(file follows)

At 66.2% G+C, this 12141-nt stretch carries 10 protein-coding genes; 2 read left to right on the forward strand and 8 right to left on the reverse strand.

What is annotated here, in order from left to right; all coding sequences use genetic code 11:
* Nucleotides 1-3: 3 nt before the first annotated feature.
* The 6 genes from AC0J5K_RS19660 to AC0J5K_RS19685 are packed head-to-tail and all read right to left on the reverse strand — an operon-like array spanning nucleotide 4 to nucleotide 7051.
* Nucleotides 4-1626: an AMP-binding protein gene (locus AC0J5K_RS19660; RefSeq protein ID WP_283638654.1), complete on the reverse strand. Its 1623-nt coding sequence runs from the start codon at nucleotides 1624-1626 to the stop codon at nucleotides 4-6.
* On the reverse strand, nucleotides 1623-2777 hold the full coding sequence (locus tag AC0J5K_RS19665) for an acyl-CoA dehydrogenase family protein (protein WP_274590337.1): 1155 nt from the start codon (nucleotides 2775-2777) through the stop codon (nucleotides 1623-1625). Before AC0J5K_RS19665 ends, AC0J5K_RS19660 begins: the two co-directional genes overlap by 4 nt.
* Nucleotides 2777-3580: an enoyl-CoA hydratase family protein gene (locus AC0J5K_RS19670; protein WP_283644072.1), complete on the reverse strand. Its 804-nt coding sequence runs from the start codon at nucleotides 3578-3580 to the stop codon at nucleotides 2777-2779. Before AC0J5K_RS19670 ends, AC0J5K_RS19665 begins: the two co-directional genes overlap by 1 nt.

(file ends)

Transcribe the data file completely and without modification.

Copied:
At 66.2% G+C, this 12141-nt stretch carries 10 protein-coding genes; 2 read left to right on the forward strand and 8 right to left on the reverse strand.

What is annotated here, in order from left to right; all coding sequences use genetic code 11:
* Nucleotides 1-3: 3 nt before the first annotated feature.
* The 6 genes from AC0J5K_RS19660 to AC0J5K_RS19685 are packed head-to-tail and all read right to left on the reverse strand — an operon-like array spanning nucleotide 4 to nucleotide 7051.
* Nucleotides 4-1626: an AMP-binding protein gene (locus AC0J5K_RS19660; RefSeq protein ID WP_283638654.1), complete on the reverse strand. Its 1623-nt coding sequence runs from the start codon at nucleotides 1624-1626 to the stop codon at nucleotides 4-6.
* On the reverse strand, nucleotides 1623-2777 hold the full coding sequence (locus tag AC0J5K_RS19665) for an acyl-CoA dehydrogenase family protein (protein WP_274590337.1): 1155 nt from the start codon (nucleotides 2775-2777) through the stop codon (nucleotides 1623-1625). Before AC0J5K_RS19665 ends, AC0J5K_RS19660 begins: the two co-directional genes overlap by 4 nt.
* Nucleotides 2777-3580: an enoyl-CoA hydratase family protein gene (locus AC0J5K_RS19670; protein WP_283644072.1), complete on the reverse strand. Its 804-nt coding sequence runs from the start codon at nucleotides 3578-3580 to the stop codon at nucleotides 2777-2779. Before AC0J5K_RS19670 ends, AC0J5K_RS19665 begins: the two co-directional genes overlap by 1 nt.